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Porn Gets "Landmark Decision" on Condoms

Porn Gets "Landmark Decision" on Condoms
robertelyov/Flickr

Condoms are mandatory for porn production in California, an administrative law judge has ruled.

The AIDS Healthcare Foundation, which has been fighting for laws that explicitly require prophylactic use in adult film, last night called the ruling by a California Division of Occupational Safety and Health (Cal/OSHA) judge a "landmark decision" that affirms "barrier protection" applies specifically to the porn business.

See also: News of Porn Industry's Move to Vegas is Flat-Out Wrong.

AHF spokesman Ged Kenslea told us that one of the most important aspects of the ruling ...

 ... is its affirmation that performers are indeed employees due protection under under workplace safety rules. The group has long argued that federal law prohibiting exposure to bloodborne pathogens such as sperm at the workplace applies to California's adult performers.

The industry has said that porn stars are very part-time workers who paid per "scene" as independent contractors.

The ruling by Judge Mary Droyovage wrote that, without condoms, there is "substantial probability that employees would suffer serious exposure resulting in serious physical harm or death if violation occurred."

Kenslea said AHF's stance is that the ruling applies only to condom use and that it does not mandate dental dams, surgical masks, eye protection, gloves and other gear feared by the industry.

The case involved a "bareback" sex tape by Bay Area studio Treasure Island Media. The video featured multiple partners on film, none apparently using condoms. Treasure Island appealed Cal/OSHA's sanctions, leading to the ruling.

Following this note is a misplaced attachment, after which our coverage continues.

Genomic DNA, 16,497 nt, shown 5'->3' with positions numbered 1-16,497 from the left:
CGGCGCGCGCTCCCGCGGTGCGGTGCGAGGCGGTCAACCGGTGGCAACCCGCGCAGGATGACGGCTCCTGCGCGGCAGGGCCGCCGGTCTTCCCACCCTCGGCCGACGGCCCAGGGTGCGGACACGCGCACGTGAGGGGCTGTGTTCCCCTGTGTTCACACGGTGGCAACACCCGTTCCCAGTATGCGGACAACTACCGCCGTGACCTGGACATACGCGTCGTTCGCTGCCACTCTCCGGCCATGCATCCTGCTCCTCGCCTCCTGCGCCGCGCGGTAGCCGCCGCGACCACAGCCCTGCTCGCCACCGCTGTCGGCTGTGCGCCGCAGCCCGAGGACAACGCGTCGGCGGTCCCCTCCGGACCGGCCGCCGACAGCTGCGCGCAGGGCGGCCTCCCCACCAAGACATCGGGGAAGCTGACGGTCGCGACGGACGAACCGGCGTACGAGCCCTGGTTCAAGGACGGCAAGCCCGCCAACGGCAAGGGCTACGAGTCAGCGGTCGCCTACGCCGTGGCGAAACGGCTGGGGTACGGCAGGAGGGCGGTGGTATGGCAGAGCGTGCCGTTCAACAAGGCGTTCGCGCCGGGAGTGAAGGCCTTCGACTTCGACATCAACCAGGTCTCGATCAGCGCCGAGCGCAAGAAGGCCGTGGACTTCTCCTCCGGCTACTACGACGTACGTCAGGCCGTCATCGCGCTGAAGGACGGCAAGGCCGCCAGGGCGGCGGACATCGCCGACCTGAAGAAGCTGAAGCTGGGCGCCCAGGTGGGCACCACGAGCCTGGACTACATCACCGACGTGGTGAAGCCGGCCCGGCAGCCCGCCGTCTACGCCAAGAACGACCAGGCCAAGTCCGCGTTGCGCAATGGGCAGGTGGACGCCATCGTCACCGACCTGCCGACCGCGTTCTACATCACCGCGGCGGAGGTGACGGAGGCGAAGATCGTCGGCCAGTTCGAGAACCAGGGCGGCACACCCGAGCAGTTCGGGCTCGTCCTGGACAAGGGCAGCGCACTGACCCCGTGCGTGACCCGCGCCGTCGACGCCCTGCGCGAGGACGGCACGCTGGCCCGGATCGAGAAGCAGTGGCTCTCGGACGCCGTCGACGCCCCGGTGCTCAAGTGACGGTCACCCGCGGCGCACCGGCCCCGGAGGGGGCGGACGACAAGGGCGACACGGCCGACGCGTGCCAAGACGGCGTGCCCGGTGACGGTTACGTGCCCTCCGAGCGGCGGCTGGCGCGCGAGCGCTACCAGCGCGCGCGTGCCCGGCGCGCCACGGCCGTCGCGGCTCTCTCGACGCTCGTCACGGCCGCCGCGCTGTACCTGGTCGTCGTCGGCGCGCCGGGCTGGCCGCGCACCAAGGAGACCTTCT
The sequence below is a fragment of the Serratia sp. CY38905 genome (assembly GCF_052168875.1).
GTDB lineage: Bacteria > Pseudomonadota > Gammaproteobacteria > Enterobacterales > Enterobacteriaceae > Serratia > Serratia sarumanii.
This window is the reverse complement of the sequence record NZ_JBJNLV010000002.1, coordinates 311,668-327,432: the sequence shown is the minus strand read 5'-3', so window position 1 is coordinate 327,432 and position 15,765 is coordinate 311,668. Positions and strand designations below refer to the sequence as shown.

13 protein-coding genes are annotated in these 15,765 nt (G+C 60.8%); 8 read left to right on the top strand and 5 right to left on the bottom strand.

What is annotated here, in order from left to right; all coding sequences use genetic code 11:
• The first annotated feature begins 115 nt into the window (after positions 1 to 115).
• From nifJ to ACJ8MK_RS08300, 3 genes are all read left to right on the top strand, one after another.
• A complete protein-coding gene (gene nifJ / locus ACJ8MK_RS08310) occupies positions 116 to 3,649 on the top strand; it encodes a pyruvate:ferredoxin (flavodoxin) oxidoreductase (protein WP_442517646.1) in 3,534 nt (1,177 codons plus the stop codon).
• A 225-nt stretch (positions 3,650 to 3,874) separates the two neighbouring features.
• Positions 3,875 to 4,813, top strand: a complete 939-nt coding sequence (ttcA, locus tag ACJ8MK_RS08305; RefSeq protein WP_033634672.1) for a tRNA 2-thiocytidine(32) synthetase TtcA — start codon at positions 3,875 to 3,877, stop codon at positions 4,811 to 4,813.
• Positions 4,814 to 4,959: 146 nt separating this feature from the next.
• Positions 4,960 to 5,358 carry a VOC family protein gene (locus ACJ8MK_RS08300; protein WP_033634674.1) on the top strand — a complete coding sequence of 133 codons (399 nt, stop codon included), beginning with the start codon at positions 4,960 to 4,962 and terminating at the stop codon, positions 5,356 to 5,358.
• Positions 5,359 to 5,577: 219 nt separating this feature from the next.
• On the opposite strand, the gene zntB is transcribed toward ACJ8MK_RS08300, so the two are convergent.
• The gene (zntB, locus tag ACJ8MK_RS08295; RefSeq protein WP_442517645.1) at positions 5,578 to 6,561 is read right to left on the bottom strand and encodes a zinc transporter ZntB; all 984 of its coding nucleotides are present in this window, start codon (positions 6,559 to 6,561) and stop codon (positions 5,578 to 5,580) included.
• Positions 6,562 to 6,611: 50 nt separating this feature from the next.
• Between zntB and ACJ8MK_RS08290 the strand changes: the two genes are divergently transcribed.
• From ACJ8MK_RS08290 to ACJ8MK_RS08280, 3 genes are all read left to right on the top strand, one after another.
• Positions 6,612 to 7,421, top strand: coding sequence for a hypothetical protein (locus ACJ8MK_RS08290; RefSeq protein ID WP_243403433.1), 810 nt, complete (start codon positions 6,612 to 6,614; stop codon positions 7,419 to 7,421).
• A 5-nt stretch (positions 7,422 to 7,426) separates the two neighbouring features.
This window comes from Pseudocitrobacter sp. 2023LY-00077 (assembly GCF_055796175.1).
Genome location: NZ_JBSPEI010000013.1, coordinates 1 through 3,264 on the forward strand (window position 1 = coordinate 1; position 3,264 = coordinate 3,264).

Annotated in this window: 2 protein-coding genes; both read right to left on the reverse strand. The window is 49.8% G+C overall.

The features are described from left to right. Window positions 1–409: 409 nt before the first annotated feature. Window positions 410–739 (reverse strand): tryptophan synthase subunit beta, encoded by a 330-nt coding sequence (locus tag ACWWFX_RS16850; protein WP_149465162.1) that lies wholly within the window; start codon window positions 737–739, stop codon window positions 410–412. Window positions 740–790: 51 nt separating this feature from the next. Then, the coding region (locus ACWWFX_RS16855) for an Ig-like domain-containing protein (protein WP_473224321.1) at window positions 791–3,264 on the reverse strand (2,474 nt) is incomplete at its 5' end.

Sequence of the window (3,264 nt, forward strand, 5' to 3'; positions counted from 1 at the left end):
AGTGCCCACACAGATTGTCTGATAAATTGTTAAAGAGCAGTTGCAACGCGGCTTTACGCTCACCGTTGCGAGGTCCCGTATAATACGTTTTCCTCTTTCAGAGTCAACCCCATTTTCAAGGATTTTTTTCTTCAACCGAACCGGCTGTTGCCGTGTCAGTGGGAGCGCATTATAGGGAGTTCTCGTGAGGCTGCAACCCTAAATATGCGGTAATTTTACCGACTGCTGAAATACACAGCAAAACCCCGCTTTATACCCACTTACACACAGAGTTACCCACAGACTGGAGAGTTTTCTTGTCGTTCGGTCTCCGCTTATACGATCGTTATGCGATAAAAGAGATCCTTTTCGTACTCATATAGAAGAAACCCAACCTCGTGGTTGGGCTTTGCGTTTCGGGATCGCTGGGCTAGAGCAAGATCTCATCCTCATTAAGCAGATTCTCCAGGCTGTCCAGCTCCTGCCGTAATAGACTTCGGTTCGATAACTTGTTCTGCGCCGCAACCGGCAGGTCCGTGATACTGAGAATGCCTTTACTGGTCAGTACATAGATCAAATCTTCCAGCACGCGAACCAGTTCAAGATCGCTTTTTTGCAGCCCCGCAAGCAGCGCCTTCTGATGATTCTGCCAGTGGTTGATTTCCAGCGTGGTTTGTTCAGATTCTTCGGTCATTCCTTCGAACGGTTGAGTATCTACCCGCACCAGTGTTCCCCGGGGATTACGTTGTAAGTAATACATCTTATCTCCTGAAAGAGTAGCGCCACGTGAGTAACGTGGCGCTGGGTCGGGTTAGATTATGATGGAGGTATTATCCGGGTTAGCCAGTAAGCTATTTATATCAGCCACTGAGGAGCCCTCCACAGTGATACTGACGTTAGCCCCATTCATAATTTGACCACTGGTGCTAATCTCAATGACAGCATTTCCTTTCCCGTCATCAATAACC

The AHF was "a catalyst for" the ruling, Kenslea said, because the case included a complaint from the organization. He said he was surprised the studio appealed.

In other cases, including one involving Larry Flynt's video house, the studios just paid their fines, sometimes about $10,000 worth, and moved on, Kenslea told us. It's a move that had become the norm when producers were faced with citations for failure to use condoms, he said.

Because Treasure Island appealed, however, it allowed the judge to issue what AHF believes is "a precedent-setting ruling" that covers the entire industry, he said.

The industry is waging a court challenge against an L.A. law that requires condoms for productions in most of the county. And it's expecting another round of legislation that would codify condoms in porn in California.

Porn Gets "Landmark Decision" on Condoms
Performers at the AVN Awards. Photo by Nate 'Igor' Smith for LA Weekly

This ruling could make those battles moot, however. AHF president Michael Weinstein said:

Treasure Island has been quite outspoken in its opposition to condom use in the company's films. That is partly why we filed workplace health and safety complaints with Cal/OSHA: to press for the enforcement of existing state and local workplace regulatory guidelines which require the use of condoms in their - and all - adult films produced in California. After Treasure Island took its OSHA case to trial, claiming that the performers in their films were independent contractors and that the section of the regulations regarding Bloodborne Pathogens did not apply to the adult film industry, the court sustained Cal OSHA's citations after testimony and evidence were presented. This ruling is a milestone for workplace safety in California ...

The industry argues that its twice-a-month testing of its performers works. It says consumers don't want to see condom porn.

In the face of this kind of regulation, the business has threatened to move out of its longtime base of L.A., but so far it has been mostly talk.

The industry trade group, Free Speech Coalition, is in the middle of its annual Summit, which is being held in Westwood.

One of the panel discussions, the group states, is about "a steady increase in law enforcement activity in the adult industry from agencies such as the FBI, FTC, OSHA, local police, and DHS."

Send feedback and tips to the author. Follow Dennis Romero on Twitter at @dennisjromero. Follow LA Weekly News on Twitter at @laweeklynews.


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